Publication Highlights: Articles on autophagy research published by french laboratories and selected by CFATG.
In plant, autophagy is essential for nutrient recycling and plays a fundamental role in nitrogen remobilization from senescing leaves to seeds. During seed maturation, storage proteins (12S globulins and 2S albumins) accumulates in specific vacuoles (PSV for Protein Storage Vacuole) and will represent a nitrogen source for the plantlet during germination. In this study, we show that autophagy controls resource allocations from fruit to seed, embryo development and protein storage accumulation in Arabidopsis. It is the first study showing autophagosomes in Arabidopsis embryo.
Seeds of atg5 mutant exhibit a high abortion rate (Figure 1), probably due to a nutriment defect, an accelerated browning of the tegument and an early and differential accumulation of high weight proteins (> 37 kDa) compared to wild type seeds. In addition, storage protein content (12S and 2S) was 63% reduced in atg5 seeds, in comparison to wild type.
These results indicate that autophagy would not simply be a degradation process but would play un role in precursor maturation of the storage proteins, either directly via the transport in autophagosome of specific proteases (VPE for Vacuolar Processing Enzymes) responsible for precursor maturation, either indirectly by controlling the rate of oxidized protein that could affect the maturation or the transport of these precursors in the protein storage vacuole (PSV).
p53 is a multifaceted tumor suppressor protein involved in key cellular responses that can both activate and repress autophagy. This dual effect is directly driven by its subcellular distribution. Thus, nuclear p53 elicits a pro-autophagy phenotype via the transcriptional activation of pro-autophagy genes while cytoplasmic p53 represses autophagy independently of its transcription factor function, via the activation of the AMPK-dependent inhibition of mTOR signaling cascade.
Our work completed this rather simplistic view by demonstrating that p53 can also repress mitophagy by controlling PINK1, a key pro-mitophagy protein that grants mitochondrial homeostasis. Thus, we demonstrated that nuclear p53 induces the transcriptional repression of PINK1 promoter activity, protein and mRNA levels, ex-vivo and in vivo. We showed that PINK1 behaves as a direct transcriptional target of p53 since the deletion of a p53-responsive element on PINK1 promoter impacts p53-mediated PINK1 transcriptional repression. This conclusion was further validated by DNA binding assay that demonstrated a physical interaction of p53 with PINK1 promoter. Accordingly, p53 knockout enhances LC3 maturation as well as optineurin and NDP52 autophagy receptors expression and down-regulates TIM23, TOM20 and HSP60 mitophagy markers, ex-vivo and mice brain. Finally, we show that the p53-mediated negative regulation of autophagy is PINK1-dependent. Hence, pifithrin-α-mediated blockade of p53 transcriptional activity like p53 genetic invalidation lead to increased mitophagy (augmentation of LC3 maturation and reduced p62, TIM23, TOM20 and HSP60 protein levels), a response that is fully abolished by PINK1 depletion. Overall, our data pinpoints to a novel signaling circuit by which nuclear p53 can repress autophagy/mitophagy. This pathway could well be impacted in both neurodegenerative and cancer, two pathological conditions where p53 expression and transcriptional activity are drastically altered.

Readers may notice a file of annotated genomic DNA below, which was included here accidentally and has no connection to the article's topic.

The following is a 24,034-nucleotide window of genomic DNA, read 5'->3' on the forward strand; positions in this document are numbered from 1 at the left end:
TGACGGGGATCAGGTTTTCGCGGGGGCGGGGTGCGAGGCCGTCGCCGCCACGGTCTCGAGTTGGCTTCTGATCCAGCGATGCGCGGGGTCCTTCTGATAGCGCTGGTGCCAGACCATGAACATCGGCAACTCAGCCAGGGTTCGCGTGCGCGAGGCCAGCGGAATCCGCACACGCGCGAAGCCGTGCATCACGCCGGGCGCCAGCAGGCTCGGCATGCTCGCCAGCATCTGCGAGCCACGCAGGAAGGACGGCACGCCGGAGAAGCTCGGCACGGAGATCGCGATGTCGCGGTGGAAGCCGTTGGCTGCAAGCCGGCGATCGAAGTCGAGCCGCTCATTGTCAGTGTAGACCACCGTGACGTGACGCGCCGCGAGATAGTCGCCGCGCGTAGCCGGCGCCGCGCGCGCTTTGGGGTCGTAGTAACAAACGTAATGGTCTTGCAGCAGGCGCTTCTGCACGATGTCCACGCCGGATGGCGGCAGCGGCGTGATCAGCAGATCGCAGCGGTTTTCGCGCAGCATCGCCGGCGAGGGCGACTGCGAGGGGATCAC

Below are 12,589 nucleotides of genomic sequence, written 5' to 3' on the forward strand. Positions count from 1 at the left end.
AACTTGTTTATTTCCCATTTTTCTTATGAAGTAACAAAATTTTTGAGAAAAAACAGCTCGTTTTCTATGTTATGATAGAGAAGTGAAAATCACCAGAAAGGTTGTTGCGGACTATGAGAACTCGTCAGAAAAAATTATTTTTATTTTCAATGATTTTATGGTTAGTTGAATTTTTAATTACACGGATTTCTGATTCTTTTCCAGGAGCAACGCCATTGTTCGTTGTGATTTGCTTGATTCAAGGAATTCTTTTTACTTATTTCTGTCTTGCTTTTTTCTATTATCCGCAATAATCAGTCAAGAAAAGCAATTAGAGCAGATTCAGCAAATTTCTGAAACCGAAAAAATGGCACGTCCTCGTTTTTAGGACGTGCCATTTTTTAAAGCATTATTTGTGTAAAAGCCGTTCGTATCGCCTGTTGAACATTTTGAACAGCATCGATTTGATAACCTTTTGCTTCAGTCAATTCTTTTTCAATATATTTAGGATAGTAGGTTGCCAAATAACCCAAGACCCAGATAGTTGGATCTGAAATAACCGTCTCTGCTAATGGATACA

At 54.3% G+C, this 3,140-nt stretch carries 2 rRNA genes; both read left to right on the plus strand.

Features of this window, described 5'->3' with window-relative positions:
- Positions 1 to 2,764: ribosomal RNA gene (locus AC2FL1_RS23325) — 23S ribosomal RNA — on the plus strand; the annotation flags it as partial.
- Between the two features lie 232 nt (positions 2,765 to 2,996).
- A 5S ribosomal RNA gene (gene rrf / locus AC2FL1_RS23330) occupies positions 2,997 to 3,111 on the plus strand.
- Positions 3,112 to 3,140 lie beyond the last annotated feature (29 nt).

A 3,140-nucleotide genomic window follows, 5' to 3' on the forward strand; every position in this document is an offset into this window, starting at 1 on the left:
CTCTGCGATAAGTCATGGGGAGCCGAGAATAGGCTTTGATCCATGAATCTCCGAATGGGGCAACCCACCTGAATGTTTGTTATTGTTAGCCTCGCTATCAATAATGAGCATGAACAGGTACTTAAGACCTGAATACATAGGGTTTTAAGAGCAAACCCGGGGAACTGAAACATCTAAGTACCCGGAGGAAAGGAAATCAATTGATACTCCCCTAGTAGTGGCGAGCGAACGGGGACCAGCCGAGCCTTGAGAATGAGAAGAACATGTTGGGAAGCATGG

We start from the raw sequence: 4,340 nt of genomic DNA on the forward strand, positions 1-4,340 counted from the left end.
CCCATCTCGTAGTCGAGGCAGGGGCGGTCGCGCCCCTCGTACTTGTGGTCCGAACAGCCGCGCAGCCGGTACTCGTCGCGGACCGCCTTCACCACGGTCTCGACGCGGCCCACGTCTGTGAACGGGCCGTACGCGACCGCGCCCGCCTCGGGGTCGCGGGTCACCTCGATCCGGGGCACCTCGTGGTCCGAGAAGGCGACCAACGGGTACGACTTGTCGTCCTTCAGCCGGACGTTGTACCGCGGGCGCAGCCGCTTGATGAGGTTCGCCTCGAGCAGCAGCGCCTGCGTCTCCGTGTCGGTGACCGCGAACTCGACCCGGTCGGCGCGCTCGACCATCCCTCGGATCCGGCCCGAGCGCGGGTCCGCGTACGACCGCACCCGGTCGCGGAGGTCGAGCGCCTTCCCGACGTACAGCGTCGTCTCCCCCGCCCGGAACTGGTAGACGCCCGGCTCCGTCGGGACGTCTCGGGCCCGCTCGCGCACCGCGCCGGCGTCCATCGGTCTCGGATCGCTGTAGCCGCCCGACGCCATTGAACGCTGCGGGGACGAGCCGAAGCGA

The multi-subunit V-ATPase acidifies intracellular organelles, thereby controlling a number of events in the secretory and endocytic pathway, such as proteolytic processing, protein degradation, autophagy and glycosylation. The biogenesis of the proton pump V-ATPase commences with the assembly of the proton pore sector V0 in the endoplasmic reticulum (ER). This process occurs under the control of a group of assembly factors whose mutations have recently been shown to cause glycosylation disorders with syndromic liver disease in humans. In our study, we used whole exome sequencing to screen for causative mutations in patients with similar glycosylation disorders. We identified X-linked mutations of the accessory V-ATPase subunit ATP6AP2 leading to steatohepatitis, serum lipid abnormalities, immunodeficiency and cognitive impairment in three patients from two unrelated families. We showed that ATP6AP2 interacts with members of the V0 assembly complex, and that its ER localization, mediated by a C-terminal ER retrieval motif, is crucial for V-ATPase activity. Using Drosophila, we demonstrated that ATP6AP2 mutations can cause developmental defects and steatotic phenotypes. Mechanistically, we showed that these phenotypes are the result of impaired V-ATPase assembly, defective lysosomal acidification, reduced mTOR signaling and autophagic misregulation. In the liver-like fat body tissue, this pathogenetic cascade leads to decreased lipophagy with subsequent accumulation of large cytoplasmic lipid droplets. X-linked ATP6AP2 deficiency thus belongs to a new class of hereditary hepatopathies where impaired V-ATPase function causes defects in glycosylation and autophagy.Tweet